We now are close enough to see that we don't know that.
And that actually is expanding faster than what we know.
So I don't think there's an asymptote Because each one of
those unknowns is more information.
So it's infinite.
AUDIENCE: [INAUDIBLE PHRASE].

KEVIN KELLY: Oh, individually yes.
But we're beyond that.
At the time when any individual knew everything
there was is long gone.
This is that big ball, that big machine collectively is
understanding things.
And as that happens, we will know as individuals,
percentage wise, relatively less every year, less of all
this known.
Yeah?
AUDIENCE: [INAUDIBLE PHRASE]?

KEVIN KELLY: So the question is, is that if opportunities
are expanding, could we not say that the opportunity costs
also expand, and maybe even faster?
Yes.
I think they do.
And here's what I think one of the remedies is.
It's that we basically want AI.
We want many, many minds.
We want every possible type of intelligence.
We want more things seizing those opportunities.

So the costs will increase, but part of what the economy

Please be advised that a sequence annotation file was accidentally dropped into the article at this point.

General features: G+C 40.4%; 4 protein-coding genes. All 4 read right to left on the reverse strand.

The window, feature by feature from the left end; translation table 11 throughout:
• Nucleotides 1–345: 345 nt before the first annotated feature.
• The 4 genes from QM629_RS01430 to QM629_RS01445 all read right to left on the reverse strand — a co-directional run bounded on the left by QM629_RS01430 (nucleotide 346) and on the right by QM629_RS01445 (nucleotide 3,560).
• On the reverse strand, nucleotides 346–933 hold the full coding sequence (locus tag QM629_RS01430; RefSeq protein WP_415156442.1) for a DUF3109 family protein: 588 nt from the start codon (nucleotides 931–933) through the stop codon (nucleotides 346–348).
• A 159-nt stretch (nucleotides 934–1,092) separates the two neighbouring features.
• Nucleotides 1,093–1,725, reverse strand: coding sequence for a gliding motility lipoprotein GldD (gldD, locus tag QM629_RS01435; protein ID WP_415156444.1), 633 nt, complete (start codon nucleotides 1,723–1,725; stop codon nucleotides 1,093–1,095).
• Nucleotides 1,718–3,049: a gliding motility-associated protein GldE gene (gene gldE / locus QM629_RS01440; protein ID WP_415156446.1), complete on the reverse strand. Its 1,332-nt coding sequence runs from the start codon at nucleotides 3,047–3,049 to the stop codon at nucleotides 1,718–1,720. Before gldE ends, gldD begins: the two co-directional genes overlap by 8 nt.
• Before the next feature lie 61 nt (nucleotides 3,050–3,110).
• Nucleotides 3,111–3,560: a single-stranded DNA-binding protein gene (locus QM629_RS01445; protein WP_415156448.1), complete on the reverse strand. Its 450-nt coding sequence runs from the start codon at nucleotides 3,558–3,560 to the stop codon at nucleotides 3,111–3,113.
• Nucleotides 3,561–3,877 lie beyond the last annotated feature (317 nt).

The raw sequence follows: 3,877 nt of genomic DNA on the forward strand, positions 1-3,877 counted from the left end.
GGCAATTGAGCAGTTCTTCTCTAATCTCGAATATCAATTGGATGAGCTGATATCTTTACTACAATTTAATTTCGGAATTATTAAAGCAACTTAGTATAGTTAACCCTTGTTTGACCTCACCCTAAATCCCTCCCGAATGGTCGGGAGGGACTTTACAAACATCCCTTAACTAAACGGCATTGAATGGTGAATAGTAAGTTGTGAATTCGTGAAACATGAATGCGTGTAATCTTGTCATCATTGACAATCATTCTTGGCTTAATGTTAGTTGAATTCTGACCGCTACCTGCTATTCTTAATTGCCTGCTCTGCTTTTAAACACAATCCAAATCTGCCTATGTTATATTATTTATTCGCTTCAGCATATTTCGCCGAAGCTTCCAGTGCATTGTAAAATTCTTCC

does is it always drives things down at the center.
So you have to core where the opportunity costs are less,
where friction is less, and at the edges which are expanding,
there's always friction, and ignorance, and profit.
If you haven't figured that out, profit
is related to friction.
There's no profit at the frictionless center.
There's only profit in ignorance because you have
information that no one else has.
At the center where there's friction, where everything is
known, there's no profit because everybody knows
everything.
So that expansion is always happening at the edges where
there is high opportunity cost, high friction, high
ignorance, and high profit.

Well I guess I've answered everybody's questions.
That's great.
Thank you for having me.
It's really been a real pleasure.